Encrypted Messages

If you use the encrypted message serializer, it uses BSON under the hood. The encryption format is AES-256.

BSON

Before any encryption occurs the message is serialized in to BSON using the same BsonMessageSerializer that is used when just the BSON message format is used.

Initialization Vector (IV)

The IV is rotated on every message to ensure that identical messages encrypted with same symmetric key do not end up with the same ciphertext. The IV itself is not a secret, it acts as a salt and is written to the first 16 bytes of the encrypted message so that it can be used to decrypt the message on the other side.

Symmetric Key

MassTransit uses a default built in ConstantSecureKeyProvider allowing you to use a constant key for encrypting all your messages, this takes in a array of bytes to be used when encrypting the messages.

However, if required you can implement your own ISecureKeyProvider, this is useful when you want to use a 3rd party key provider like AWS KMS or Azure Key Vault. Using a 3rd party like AWS KMS allows you to move the complexities of managing and rotating keys to someone else.

Generate a Key

The best way to generate a key is via C# Interactive. Start by dropping in to the Developer Command Prompt for VS, this can be achieved via the Start Menu or by executing the following from the Run Dialog ([Windows]+[R]).

cmd.exe /k "C:\Program Files (x86)\Microsoft Visual Studio\2017\Professional\Common7\Tools\VsDevCmd.bat"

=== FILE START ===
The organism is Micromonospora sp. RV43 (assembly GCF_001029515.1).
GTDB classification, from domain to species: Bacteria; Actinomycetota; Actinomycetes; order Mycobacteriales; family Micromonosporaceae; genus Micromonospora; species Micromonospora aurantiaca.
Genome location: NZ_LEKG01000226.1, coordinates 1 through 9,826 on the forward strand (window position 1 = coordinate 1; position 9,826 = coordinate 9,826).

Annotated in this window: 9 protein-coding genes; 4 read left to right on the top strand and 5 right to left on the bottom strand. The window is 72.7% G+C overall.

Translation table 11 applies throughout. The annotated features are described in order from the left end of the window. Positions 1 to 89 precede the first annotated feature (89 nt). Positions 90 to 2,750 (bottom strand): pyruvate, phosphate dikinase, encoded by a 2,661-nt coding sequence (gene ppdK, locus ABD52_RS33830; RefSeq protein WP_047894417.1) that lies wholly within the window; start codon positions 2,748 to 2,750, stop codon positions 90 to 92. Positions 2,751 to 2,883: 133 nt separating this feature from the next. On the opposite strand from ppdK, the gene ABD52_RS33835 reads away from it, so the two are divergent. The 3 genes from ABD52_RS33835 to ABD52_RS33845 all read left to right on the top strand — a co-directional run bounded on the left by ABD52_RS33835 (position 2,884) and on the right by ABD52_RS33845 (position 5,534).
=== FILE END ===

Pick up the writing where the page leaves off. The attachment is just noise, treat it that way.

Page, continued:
Once in command prompt, run the C# Interactive (csi.exe) then run the following statements to generate a key.

> using System.Security.Cryptography;
> var aes = new AesCryptoServiceProvider();
> aes.GenerateKey()
> aes.Key
byte[32] { 115, 171, 121, 43, 89, 24, 199, 205, 23, 221, 178, 104, 163, 32, 45, 84, 171, 86, 93, 13, 198, 132, 38, 65, 130, 192, 6, 159, 227, 104, 245, 222 }

If you want a text representation of the key, you can Base64 encode the key which can then be store in your App.Config or appsettings.json.

> var base64Key = Convert.ToBase64String(aes.Key);
> base64Key
"c6t5K1kYx80X3bJooyAtVKtWXQ3GhCZBgsAGn+No9d4="

Note that once you've generated the keys to keep them private!

Configuration

The encrypted message serializer needs to be configured on the publisher and the consumer so that both sides can understand the message, this is simply done when configuring the bus.

var key = new []{ 1, 2, 3, 4, 5 };

var bus = Bus.Factory.CreateUsingRabbitMq(sbc =>
{
    var host = sbc.Host(new Uri("rabbitmq://localhost"), h =>
    {
        h.Username("guest");
        h.Password("guest");
    });

    sbc.UseEncryption(key)

    sbc.ReceiveEndpoint(host, "test_queue", ep =>
    {
        ep.Consumer<YourMessageConsumer>();
    });
});

You can also pass in your custom secure key provider in to the UseEncryption configuration method.

var keyProvider = new CustomKeyProvider();

var bus = Bus.Factory.CreateUsingRabbitMq(sbc =>
{
    // ...

    sbc.UseEncryption(keyProvider)
});

Unencrypted Message

After you've configured your encrypted message serializer, MassTransit will still process standard unencrypted messages. If this is undesirable then you can clear all other message deserializers on bus configuration.

var bus = Bus.Factory.CreateUsingRabbitMq(sbc =>
{
    // ...
    sbc.ClearMessageDeserializers();
    sbc.UseEncryption(key)
});

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